More than any other genre, the roots of dance music are steeped in the ideals of unity, respect and love for all people. At THUMP, we explored the history of gay dance music, from the hot house of early disco and house that flowered at the same time as the first movement toward gay rights. We also examined where the movement is today in terms of the EDM explosion, and we followed the original underground strain all the way up until today's vibrant queer scene.
Now, in honor of National Coming Out day on October 11, we are honoring those who gave birth to dance music, and have kept its energy alive for four decades and beyond.
The bearded host-cum-DJ who started it all in the early 70s at his legendary residence-cum-afterhours, The Loft. Though mixing was barely an ideal in the earliest days, Mancuso's music selection and crowd curation undoubtedly gave birth to the scene.
Second only to The Loft in its pre-disco popularity was Siano's The Gallery, where it is said that he became the first DJ to constantly blend and beat match records together. He then went on to become a resident at the infamous of all nightclubs, Studio 54.
The Charlie Parker of DJs, Levan took what he learned at Mancuso's Loft and other gay discos around New York and elevated the clubbing experience to high art and high drama.
Recently departed and dearly missed disco pilgrim who brought the New York spirit to Chicago club The Warehouse, creating the house music genre in the process. He went on to become one of the earliest house music superstars.
Chicago wild child to Knuckle's benevolent godfather, Hardy stripped down the disco sound to a raw and fierce reign of beats and bleeps that still resonates in this age of machine music.
TONY DE VIT
The UK's greatest gay DJ, De Vit drew his inspiration from the British rave scene as much as from America's rich house and techno history, resulting in the pure rush that was his infamous club, Trade.
Madonna's favorite DJ cack when Madonna mattered, this diva behind the decks delivered some of the fiercest tribal house tantrums off all time from his custom elevated DJ booth in famed 90s NYC hotspots Sound Factory and Tunnel.
This DJs DJ ruled the roost at clubs like Twilo and Vinyl in NYC, fought an infamous feud with fellow NYC titan Vazquez and has reinvented himself from tribal king pin to progressive superstar and, most recently, techno master craftsman, while never losing his own sound and style.
A perennial favorite of the West Coast scene, the unassuming Dan has been blasting the dance floor with funky house bombs for over two decades.
The bompity-bomp prince of Chicago house, Carter's Classic imprint and two decades of DJ domination have lit up clubs worldwide.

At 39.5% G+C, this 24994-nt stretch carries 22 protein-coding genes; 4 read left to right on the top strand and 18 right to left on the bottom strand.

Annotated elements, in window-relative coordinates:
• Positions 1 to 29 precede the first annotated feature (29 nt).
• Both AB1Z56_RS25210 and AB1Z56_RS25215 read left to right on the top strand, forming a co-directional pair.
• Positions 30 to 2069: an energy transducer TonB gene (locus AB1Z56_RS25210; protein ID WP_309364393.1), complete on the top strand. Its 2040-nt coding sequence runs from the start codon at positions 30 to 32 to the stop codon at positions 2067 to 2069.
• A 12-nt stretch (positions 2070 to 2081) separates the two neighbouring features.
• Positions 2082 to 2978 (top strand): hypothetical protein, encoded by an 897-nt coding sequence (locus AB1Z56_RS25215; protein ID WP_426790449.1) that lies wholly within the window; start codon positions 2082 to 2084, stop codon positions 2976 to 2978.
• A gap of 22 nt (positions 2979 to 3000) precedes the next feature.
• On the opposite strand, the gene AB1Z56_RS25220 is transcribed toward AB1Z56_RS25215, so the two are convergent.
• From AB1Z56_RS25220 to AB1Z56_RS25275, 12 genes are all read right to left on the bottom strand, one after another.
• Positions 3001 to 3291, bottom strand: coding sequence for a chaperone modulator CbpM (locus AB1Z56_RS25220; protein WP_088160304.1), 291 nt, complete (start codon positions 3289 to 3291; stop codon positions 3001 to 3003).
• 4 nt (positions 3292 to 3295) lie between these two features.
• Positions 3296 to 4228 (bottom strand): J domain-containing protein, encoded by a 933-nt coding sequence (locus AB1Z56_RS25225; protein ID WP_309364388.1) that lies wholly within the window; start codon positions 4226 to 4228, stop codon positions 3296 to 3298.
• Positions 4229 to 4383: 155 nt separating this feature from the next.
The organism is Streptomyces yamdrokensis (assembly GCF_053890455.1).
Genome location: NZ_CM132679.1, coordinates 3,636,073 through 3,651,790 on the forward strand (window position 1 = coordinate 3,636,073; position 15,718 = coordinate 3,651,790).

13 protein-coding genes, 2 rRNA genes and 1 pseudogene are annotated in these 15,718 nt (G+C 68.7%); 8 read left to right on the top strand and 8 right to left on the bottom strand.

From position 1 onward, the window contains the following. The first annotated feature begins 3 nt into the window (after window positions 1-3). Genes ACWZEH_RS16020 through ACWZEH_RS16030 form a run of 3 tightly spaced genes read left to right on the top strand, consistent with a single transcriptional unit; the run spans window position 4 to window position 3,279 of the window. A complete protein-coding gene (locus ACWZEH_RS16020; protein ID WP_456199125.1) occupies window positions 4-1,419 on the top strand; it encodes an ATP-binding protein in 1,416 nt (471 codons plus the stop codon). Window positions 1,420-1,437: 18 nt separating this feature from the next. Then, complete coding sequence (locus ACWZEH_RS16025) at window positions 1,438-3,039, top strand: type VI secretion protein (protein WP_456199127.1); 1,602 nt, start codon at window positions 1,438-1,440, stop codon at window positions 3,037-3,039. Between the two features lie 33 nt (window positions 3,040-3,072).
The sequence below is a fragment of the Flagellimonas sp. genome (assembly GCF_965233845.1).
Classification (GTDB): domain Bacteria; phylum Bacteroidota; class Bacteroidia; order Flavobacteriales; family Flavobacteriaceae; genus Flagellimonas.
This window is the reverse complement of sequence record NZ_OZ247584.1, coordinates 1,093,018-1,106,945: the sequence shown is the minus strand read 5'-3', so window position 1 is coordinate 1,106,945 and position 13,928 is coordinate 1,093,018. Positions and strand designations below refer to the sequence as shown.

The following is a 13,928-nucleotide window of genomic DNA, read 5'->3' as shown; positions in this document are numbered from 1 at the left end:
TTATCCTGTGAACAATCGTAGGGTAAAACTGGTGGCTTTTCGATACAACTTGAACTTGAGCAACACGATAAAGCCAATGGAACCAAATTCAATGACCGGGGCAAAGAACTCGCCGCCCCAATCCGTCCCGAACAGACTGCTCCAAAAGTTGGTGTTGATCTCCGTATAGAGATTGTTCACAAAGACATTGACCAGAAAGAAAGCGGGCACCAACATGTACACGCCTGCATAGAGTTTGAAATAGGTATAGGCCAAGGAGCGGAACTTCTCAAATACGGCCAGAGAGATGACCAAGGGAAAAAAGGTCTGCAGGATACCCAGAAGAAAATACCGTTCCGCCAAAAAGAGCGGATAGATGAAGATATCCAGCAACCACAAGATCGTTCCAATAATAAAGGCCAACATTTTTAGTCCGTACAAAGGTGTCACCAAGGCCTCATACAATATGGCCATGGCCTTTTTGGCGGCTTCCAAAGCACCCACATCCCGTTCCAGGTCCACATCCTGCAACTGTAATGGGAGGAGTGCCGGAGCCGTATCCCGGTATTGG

This disciple of Junior Vazquez brought the tribal sound of New York into the next decade with his classic "The Revolution."
Austrian jock Rauhofer was another undeniable star on the NYC club scene at the turn of the Millennium, when every pop hit from Cher to Britney Spears required a house music remix. The founder of the once ubiquitous Star 69 label tragically died of a brain tumor at age 48.
This hard house queen banged the box across the American rave scene.
This Detroit-Berlin star became known for her "minimal" contributions to Richie Hawtin's Minus posse. But her sound has evolved to include plenty of jackin house beats and dark disco flare that she now spreads solo around the globe.
Musical impresario behind some of Rupaul's biggest hits, Tee went on to lead the New York electroclash movement of the early 00s.
The vamping vampire behind the infamously naughty Motherfucker parties which brought rock, glam and punk into the dance floor mix. SAMANTHA RONSON
She might be notorious for her fling with Lindsay Lohan, but this celebrity-DJ holds real talent behind the decks. More than can be said for many of her paparazzi peers. DJ SPRINKLES
Terre Thaemlitz makes sophisticate music for thoughtful audiences. Whether he chooses to work on the experimental side of electronica, or spending her time crafting delicate and deep dance floor tunes, themes of identity politics run through every groove.
KIM ANN FOXMAN
As part of Hercules & Love Affair, Foxman helped to reignite the passion for classic house music being heard today. On her own as a DJ, she continues to spread the message. PROSUMER
This former Panorama Bar resident and connoisseur of all things house and techno has inspired a new generation of gay DJs to take to the decks.